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CMMI Models, Part II: Increasing Home Dialysis
Those of us in the nephrology field are well aware of the serious health impacts and substantial costs of kidney disease. Now on the national stage, kidney disease is getting much-needed, overdue attention. The second in a series (following CMMI Models, Part I: Overview and What This Could Mean for Providers), this post outlines the Advancing American Kidney Health (AAKH) initiative’s goals and discusses what changes need to take place to reach the objective of increasing the use of home dialysis modalities.
AAKH goals and targets
The AAKH initiative seeks to improve kidney disease outcomes and reduce costs by advancing early chronic kidney disease (CKD) intervention, promoting home dialysis, and increasing kidney transplants by increasing the number of kidneys available. In terms of metrics, the initiative seeks to:
- Create a 25% reduction by 2030 in the number of Americans developing kidney disease
- Have 80% of new ESKD patients in 2025 either receiving home dialysis or a transplant
- Double the number of kidneys available for transplant by 2030
Increasing home dialysis
The AAKH’s goal to increase the number of patients using home dialysis modalities is based on substantial evidence that home dialysis delivers patients better health outcomes and a higher quality of life. However, currently approximately 10% of U.S. dialysis patients select a home modality. The use of in‑center dialysis has continued due to several factors, including a low level of provider and patient comfort and confidence with home modalities, patient and care partner burnout with home modalities, and peripheral barriers to home dialysis adoption.
In order to change the norm from in-center to home dialysis, broad-scale changes are needed in realigning payment models; encouraging greater awareness, education and training (among providers, patients and caregivers); and removing barriers to home dialysis adoption and sustainability.
- Payment models. The AAKH’s primary effort for increased home dialysis adoption lies in payment reform. The trial payment design, ESRD Treatment Choices (ETC) Model, aims to expand home dialysis (as well as transplant) by offering a bonus of up to 3% to nephrologists and dialysis providers who increase the number of patients receiving home dialysis. The model will include dialysis facilities and managing clinicians in select geographic areas; CMS will measure home dialysis rates each measurement year and adjust Medicare payments from 3% the first year to 1% the third year. However, the Performance Payment Adjustment (PPA) may decrease payment for dialysis and dialysis-related services based on a participating ESRD facility or managing clinician’s rate of home dialysis compared with other providers in the region.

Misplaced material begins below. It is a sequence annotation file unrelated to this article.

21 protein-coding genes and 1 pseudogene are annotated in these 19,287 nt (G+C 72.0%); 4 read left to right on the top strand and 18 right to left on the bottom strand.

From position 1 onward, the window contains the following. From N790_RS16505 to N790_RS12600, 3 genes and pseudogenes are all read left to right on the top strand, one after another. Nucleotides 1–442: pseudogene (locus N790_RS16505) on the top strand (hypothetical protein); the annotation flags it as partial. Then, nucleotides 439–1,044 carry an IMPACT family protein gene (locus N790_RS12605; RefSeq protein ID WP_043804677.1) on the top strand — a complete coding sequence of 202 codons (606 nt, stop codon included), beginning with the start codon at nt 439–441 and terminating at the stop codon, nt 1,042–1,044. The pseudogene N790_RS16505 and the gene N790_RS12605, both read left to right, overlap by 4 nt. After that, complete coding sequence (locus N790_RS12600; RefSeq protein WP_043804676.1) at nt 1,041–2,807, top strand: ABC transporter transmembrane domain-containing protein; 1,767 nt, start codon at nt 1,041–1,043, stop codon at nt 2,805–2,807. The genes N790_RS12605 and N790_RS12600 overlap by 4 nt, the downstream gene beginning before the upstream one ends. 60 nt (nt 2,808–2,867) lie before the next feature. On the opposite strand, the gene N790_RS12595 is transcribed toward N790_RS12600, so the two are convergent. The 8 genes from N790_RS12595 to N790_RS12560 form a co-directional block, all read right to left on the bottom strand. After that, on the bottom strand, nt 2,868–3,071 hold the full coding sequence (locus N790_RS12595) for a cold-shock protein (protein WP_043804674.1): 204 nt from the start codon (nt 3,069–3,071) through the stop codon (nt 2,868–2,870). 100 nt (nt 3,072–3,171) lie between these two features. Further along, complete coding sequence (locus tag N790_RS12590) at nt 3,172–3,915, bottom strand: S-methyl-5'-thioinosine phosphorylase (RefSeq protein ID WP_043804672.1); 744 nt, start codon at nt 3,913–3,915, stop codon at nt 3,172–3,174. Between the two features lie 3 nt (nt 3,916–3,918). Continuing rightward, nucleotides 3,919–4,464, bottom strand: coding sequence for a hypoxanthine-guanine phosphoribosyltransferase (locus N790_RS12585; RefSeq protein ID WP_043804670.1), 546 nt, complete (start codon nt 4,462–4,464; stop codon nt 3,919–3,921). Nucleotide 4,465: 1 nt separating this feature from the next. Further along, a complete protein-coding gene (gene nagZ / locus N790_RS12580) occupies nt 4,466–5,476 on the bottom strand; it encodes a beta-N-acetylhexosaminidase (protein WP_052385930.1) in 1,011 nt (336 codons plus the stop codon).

- Awareness, education and training. While federal law requires clinicians to inform patients of all modality options, the need exists for greater awareness, education and training on home-based modalities, including daytime home hemodialysis, nocturnal home hemodialysis and peritoneal dialysis. Nephrologists and support staff, as well as patients and care partners, should be made aware of the benefits of home dialysis and be able to attend training that equips them to feel confident in home treatment. Although some dialysis providers and experts are taking steps to add or improve education on home dialysis, more needs to be done in this area.
- Barriers to home dialysis. One barrier to home dialysis adoption is the isolation and fear patients feel by being “on their own” with their treatment. Emerging technologies, such as telemedicine, remote monitoring, mobile apps, online courses, and risk analysis via artificial intelligence all offer ways to provide patients a greater sense of connection, comfort and confidence with dialyzing at home. Additionally, peripheral barriers, such as the costs associated with travel for training and setting up the home environment for dialysis, potentially difficult socioeconomic circumstances for patients and families in general, as well as burn-out barriers for both patients and caregivers, need addressing to make broad, long-term home dialysis adoption a reality.
The treatment of kidney disease and the infrastructure in which nephrologists provide treatment and receive payment has long needed reform. The United States lags behind several other countries with home dialysis rates of 20% or higher. The AAKH’s inclusion of home dialysis as a priority is the right first step to shine a spotlight and encourage growth of home dialysis, but the barriers mentioned, including payment models—as providers campaign for stronger financial incentives—need to be addressed in order for growth to be supported and successful.
Related information on increasing home dialysis from Dr. Schreiber was published in Nephrology News & Issues.